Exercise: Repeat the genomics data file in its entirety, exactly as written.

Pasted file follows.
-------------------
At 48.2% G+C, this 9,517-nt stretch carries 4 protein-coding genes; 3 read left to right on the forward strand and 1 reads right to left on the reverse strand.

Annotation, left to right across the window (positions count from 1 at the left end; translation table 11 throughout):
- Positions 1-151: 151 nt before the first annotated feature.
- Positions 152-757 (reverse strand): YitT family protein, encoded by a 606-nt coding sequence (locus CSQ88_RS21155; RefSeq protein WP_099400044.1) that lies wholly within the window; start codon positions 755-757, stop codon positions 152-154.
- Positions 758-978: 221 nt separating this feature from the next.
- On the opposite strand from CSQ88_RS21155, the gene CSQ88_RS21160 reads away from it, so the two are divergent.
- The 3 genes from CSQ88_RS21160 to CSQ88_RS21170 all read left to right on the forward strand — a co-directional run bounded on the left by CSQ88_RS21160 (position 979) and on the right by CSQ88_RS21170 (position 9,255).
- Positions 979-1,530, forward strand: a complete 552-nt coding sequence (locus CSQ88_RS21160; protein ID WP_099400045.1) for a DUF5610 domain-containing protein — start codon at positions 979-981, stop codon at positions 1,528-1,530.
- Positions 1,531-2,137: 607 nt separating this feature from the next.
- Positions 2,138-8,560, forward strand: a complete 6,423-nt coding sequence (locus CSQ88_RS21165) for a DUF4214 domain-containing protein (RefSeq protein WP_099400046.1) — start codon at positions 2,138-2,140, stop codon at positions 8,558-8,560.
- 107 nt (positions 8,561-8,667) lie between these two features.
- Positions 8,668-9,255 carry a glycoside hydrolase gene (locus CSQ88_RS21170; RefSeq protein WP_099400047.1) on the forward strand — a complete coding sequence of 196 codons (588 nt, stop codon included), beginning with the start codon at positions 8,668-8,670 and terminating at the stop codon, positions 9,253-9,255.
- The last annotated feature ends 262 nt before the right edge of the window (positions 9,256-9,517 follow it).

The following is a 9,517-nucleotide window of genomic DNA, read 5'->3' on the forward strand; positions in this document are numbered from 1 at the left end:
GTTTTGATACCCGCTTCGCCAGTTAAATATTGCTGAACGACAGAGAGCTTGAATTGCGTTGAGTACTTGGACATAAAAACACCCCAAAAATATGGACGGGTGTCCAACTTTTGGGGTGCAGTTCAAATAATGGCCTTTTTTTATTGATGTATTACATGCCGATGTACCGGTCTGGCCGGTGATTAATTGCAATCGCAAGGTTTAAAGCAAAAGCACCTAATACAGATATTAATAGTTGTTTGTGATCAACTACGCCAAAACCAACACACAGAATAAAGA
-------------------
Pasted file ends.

At 48.2% G+C, this 9,517-nt stretch carries 4 protein-coding genes; 3 read left to right on the forward strand and 1 reads right to left on the reverse strand.

Annotation, left to right across the window (positions count from 1 at the left end; translation table 11 throughout):
- Positions 1-151: 151 nt before the first annotated feature.
- Positions 152-757 (reverse strand): YitT family protein, encoded by a 606-nt coding sequence (locus CSQ88_RS21155; RefSeq protein WP_099400044.1) that lies wholly within the window; start codon positions 755-757, stop codon positions 152-154.
- Positions 758-978: 221 nt separating this feature from the next.
- On the opposite strand from CSQ88_RS21155, the gene CSQ88_RS21160 reads away from it, so the two are divergent.
- The 3 genes from CSQ88_RS21160 to CSQ88_RS21170 all read left to right on the forward strand — a co-directional run bounded on the left by CSQ88_RS21160 (position 979) and on the right by CSQ88_RS21170 (position 9,255).
- Positions 979-1,530, forward strand: a complete 552-nt coding sequence (locus CSQ88_RS21160; protein ID WP_099400045.1) for a DUF5610 domain-containing protein — start codon at positions 979-981, stop codon at positions 1,528-1,530.
- Positions 1,531-2,137: 607 nt separating this feature from the next.
- Positions 2,138-8,560, forward strand: a complete 6,423-nt coding sequence (locus CSQ88_RS21165) for a DUF4214 domain-containing protein (RefSeq protein WP_099400046.1) — start codon at positions 2,138-2,140, stop codon at positions 8,558-8,560.
- 107 nt (positions 8,561-8,667) lie between these two features.
- Positions 8,668-9,255 carry a glycoside hydrolase gene (locus CSQ88_RS21170; RefSeq protein WP_099400047.1) on the forward strand — a complete coding sequence of 196 codons (588 nt, stop codon included), beginning with the start codon at positions 8,668-8,670 and terminating at the stop codon, positions 9,253-9,255.
- The last annotated feature ends 262 nt before the right edge of the window (positions 9,256-9,517 follow it).

The following is a 9,517-nucleotide window of genomic DNA, read 5'->3' on the forward strand; positions in this document are numbered from 1 at the left end:
GTTTTGATACCCGCTTCGCCAGTTAAATATTGCTGAACGACAGAGAGCTTGAATTGCGTTGAGTACTTGGACATAAAAACACCCCAAAAATATGGACGGGTGTCCAACTTTTGGGGTGCAGTTCAAATAATGGCCTTTTTTTATTGATGTATTACATGCCGATGTACCGGTCTGGCCGGTGATTAATTGCAATCGCAAGGTTTAAAGCAAAAGCACCTAATACAGATATTAATAGTTGTTTGTGATCAACTACGCCAAAACCAACACACAGAATAAAGA